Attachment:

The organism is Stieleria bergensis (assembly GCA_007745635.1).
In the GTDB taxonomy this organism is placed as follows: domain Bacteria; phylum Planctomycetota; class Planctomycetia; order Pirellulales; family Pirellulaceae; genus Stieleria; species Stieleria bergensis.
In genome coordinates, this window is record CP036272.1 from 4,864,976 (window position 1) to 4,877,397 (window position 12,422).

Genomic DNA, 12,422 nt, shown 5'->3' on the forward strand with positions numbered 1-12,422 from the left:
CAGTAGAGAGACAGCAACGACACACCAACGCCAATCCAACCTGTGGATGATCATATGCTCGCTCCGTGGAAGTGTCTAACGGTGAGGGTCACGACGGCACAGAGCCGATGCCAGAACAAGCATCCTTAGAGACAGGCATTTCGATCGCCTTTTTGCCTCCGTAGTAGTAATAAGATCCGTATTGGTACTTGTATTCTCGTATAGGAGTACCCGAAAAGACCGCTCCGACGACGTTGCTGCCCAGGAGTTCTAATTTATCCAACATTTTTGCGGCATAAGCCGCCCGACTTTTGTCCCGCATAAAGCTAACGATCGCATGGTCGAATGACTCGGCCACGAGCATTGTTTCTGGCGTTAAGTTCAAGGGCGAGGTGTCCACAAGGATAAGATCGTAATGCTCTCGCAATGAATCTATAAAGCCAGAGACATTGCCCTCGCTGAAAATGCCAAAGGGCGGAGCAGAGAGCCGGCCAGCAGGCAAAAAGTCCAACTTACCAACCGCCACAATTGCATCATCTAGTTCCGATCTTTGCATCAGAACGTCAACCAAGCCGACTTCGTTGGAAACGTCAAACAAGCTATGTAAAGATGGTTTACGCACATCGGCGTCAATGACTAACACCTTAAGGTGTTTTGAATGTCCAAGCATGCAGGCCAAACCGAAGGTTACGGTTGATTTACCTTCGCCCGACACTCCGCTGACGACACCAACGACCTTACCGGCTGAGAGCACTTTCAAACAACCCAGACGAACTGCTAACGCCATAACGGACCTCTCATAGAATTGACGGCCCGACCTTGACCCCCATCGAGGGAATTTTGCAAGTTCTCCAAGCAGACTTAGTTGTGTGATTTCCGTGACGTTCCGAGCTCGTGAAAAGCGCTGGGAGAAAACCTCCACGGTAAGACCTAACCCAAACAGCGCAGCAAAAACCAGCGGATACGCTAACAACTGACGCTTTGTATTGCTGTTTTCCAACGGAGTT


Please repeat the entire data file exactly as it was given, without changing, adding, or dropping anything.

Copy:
The organism is Stieleria bergensis (assembly GCA_007745635.1).
In the GTDB taxonomy this organism is placed as follows: domain Bacteria; phylum Planctomycetota; class Planctomycetia; order Pirellulales; family Pirellulaceae; genus Stieleria; species Stieleria bergensis.
In genome coordinates, this window is record CP036272.1 from 4,864,976 (window position 1) to 4,877,397 (window position 12,422).

Genomic DNA, 12,422 nt, shown 5'->3' on the forward strand with positions numbered 1-12,422 from the left:
CAGTAGAGAGACAGCAACGACACACCAACGCCAATCCAACCTGTGGATGATCATATGCTCGCTCCGTGGAAGTGTCTAACGGTGAGGGTCACGACGGCACAGAGCCGATGCCAGAACAAGCATCCTTAGAGACAGGCATTTCGATCGCCTTTTTGCCTCCGTAGTAGTAATAAGATCCGTATTGGTACTTGTATTCTCGTATAGGAGTACCCGAAAAGACCGCTCCGACGACGTTGCTGCCCAGGAGTTCTAATTTATCCAACATTTTTGCGGCATAAGCCGCCCGACTTTTGTCCCGCATAAAGCTAACGATCGCATGGTCGAATGACTCGGCCACGAGCATTGTTTCTGGCGTTAAGTTCAAGGGCGAGGTGTCCACAAGGATAAGATCGTAATGCTCTCGCAATGAATCTATAAAGCCAGAGACATTGCCCTCGCTGAAAATGCCAAAGGGCGGAGCAGAGAGCCGGCCAGCAGGCAAAAAGTCCAACTTACCAACCGCCACAATTGCATCATCTAGTTCCGATCTTTGCATCAGAACGTCAACCAAGCCGACTTCGTTGGAAACGTCAAACAAGCTATGTAAAGATGGTTTACGCACATCGGCGTCAATGACTAACACCTTAAGGTGTTTTGAATGTCCAAGCATGCAGGCCAAACCGAAGGTTACGGTTGATTTACCTTCGCCCGACACTCCGCTGACGACACCAACGACCTTACCGGCTGAGAGCACTTTCAAACAACCCAGACGAACTGCTAACGCCATAACGGACCTCTCATAGAATTGACGGCCCGACCTTGACCCCCATCGAGGGAATTTTGCAAGTTCTCCAAGCAGACTTAGTTGTGTGATTTCCGTGACGTTCCGAGCTCGTGAAAAGCGCTGGGAGAAAACCTCCACGGTAAGACCTAACCCAAACAGCGCAGCAAAAACCAGCGGATACGCTAACAACTGACGCTTTGTATTGCTGTTTTCCAACGGAGTT